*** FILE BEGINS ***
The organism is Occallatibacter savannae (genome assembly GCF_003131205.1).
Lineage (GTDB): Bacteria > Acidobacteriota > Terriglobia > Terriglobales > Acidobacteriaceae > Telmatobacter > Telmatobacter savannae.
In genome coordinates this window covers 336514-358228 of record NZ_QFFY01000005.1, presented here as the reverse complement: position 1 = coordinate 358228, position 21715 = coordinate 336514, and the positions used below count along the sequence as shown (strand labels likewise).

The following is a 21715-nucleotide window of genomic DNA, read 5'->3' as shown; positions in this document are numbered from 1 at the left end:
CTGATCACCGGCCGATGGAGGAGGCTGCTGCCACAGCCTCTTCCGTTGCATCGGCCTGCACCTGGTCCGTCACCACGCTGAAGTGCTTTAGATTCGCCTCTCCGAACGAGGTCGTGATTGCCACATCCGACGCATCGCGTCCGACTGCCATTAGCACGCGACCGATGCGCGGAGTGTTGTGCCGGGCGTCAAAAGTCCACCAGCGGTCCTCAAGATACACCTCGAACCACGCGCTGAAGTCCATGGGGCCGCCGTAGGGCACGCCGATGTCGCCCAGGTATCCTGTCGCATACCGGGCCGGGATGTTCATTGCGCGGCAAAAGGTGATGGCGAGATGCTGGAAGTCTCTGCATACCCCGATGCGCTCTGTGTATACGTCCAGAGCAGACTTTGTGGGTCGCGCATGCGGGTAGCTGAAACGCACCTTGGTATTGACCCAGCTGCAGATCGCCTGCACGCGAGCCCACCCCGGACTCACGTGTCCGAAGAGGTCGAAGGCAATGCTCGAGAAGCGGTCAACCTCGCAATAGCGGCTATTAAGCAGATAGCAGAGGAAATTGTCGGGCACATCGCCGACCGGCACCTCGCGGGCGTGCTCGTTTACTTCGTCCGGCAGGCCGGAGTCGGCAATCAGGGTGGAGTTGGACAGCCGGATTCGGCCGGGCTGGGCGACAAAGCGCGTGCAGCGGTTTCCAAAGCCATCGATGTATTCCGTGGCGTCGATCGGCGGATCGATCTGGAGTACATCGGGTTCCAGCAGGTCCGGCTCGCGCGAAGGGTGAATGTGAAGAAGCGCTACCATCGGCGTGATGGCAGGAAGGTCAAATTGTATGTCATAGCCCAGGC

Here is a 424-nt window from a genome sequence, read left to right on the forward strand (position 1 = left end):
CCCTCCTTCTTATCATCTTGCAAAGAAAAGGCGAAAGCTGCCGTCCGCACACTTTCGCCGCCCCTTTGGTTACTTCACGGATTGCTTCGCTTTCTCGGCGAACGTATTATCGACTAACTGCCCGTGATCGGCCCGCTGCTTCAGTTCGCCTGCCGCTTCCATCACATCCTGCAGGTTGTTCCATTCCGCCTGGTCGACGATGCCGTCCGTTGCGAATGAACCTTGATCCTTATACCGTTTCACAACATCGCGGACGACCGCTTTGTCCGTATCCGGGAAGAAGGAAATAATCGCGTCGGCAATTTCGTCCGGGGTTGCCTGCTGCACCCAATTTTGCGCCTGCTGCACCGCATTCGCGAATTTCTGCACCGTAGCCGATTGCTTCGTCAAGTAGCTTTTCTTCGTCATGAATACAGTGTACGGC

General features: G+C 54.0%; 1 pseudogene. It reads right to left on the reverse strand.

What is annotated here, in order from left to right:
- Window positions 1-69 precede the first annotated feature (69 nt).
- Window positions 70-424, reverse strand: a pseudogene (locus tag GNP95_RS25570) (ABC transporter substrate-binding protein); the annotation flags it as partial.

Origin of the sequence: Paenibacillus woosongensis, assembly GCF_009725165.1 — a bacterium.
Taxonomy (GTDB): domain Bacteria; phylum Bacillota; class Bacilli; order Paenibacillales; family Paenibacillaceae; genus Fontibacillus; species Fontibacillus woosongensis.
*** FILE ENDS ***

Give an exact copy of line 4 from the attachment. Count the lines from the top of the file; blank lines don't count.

The following is a 21715-nucleotide window of genomic DNA, read 5'->3' as shown; positions in this document are numbered from 1 at the left end: